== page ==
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Michaela School and behaviour - AIBU

(988 Posts)
herculepoirot2 Fri 23-Aug-19 10:36:28

AIBU to think that you might read this behaviour policy and think it is authoritarian and unnecessary, but to also think that, with results four times better than the national average, these people might have a point about the benefits to young people of being expected to work hard and behave well?

https://mcsbrent.co.uk/wp-content/uploads/2019/02/Behaviour-Policy-11.02.19.pdf

LiveInAHidingPlace Fri 23-Aug-19 12:04:40

A mix of rote learning and critical thinking is obviously best, that's the whole point of Bloom's taxonomy. That each stage is important and the point is to lead up to higher thinking.

Personally I hated the lack of discipline at my school. I did not understand why the other students didn't just sit down and shut up. I'm pretty sure I'd have been far happier at somewhere with far stricter policies.

BarbariansMum Fri 23-Aug-19 12:04:55

There is one near us. Wouldnt suit my kids but it is hugely oversubscribed and v popular with the parents of children with asd who need a highly structured (almost regimented) learning environment and very little free time. A friend is trying it for her ds who has ADHD. Again she hopes that he will find a very strict yet predictable regime will help him settle and focus. Knowing him I think it will either work well (after an initial period of adjustment) or be a total disaster. Fingers crossed for the former.

GCAcademic Fri 23-Aug-19 12:05:39

I wonder how many people appalled at silent corridors have ever been inside a school when pupils are moving from one classroom to another? I did some teaching observations at what was supposed to be the best state school in a small city and it was awful, absolute chaos and so noisy. A fight broke out between two strapping year 11 boys at one point. It was scary. It would have been more scary if you were a great 7 girl, I’m sure, and even more so if you had something like autism. People talking about the Equality Act should consider how well this kind of noisy, intimidating atmosphere serves those with protected characteristics.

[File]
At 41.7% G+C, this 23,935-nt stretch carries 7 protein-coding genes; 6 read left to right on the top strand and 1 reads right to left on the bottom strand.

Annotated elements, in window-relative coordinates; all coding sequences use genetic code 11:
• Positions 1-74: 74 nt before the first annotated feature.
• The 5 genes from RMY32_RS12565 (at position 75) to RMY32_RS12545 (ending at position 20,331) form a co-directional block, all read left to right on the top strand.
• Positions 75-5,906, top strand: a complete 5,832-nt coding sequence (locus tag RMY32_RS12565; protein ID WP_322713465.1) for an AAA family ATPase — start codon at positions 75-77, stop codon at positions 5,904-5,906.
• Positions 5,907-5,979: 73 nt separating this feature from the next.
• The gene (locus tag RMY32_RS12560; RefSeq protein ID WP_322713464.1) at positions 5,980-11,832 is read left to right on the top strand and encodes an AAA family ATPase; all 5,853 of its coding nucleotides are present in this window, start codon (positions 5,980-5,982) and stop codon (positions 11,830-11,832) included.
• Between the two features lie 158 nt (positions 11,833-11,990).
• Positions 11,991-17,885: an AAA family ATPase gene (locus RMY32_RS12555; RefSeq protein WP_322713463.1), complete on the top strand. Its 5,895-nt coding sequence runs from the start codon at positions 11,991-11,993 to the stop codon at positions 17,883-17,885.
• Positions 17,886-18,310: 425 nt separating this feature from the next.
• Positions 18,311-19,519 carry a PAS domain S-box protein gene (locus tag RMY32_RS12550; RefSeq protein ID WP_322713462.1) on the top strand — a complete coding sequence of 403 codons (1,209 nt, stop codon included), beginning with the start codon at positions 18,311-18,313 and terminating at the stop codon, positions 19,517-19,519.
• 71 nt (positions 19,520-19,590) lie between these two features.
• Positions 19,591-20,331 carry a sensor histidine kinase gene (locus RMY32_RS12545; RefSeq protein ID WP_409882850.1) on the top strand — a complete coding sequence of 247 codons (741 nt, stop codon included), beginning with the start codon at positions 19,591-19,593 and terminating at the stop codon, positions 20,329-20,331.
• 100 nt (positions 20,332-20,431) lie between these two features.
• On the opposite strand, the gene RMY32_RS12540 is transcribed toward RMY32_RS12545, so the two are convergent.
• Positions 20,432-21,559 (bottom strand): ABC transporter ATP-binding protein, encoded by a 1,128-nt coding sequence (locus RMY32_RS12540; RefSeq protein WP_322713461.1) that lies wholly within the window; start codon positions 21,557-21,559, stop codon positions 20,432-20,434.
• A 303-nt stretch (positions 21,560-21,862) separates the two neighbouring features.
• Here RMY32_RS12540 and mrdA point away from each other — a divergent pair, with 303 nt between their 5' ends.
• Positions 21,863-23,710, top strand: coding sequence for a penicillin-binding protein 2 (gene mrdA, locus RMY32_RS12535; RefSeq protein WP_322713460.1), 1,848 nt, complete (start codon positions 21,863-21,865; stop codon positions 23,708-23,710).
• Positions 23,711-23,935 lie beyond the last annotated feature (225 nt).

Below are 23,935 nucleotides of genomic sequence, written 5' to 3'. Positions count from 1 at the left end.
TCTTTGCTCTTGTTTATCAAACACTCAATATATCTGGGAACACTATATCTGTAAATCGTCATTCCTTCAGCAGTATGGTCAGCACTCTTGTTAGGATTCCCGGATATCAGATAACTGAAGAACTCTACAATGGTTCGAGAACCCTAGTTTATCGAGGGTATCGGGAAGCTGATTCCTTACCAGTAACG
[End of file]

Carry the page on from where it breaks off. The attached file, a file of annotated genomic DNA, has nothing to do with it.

TinyGhostWriter Fri 23-Aug-19 12:06:02

Knowledge then can be applied for understanding. Which leads to critical thinking.

That is my point though, if students are not given the opportunity to apply and make sense of content, they won’t have an opportunity to develop those critical thinking skills.

Asking young people to regurgitate reams of information doesn’t allow them to think for themselves. They don’t have opportunities to prioritise, problem solve, analyse or evaluate.

I do appreciate that it depends on the subject, but it does concern me in relation to the pupils transition into further and higher education.

NovemberWitch Fri 23-Aug-19 12:06:23

My two children have HFA and would have thrived in an environment where they could concentrate on learning and not waste enormous amounts of time and effort on merely surviving their fellow students.
And they went to a good, mainstream comprehensive with excellent results. All the distress and confusion they endured came from their peers.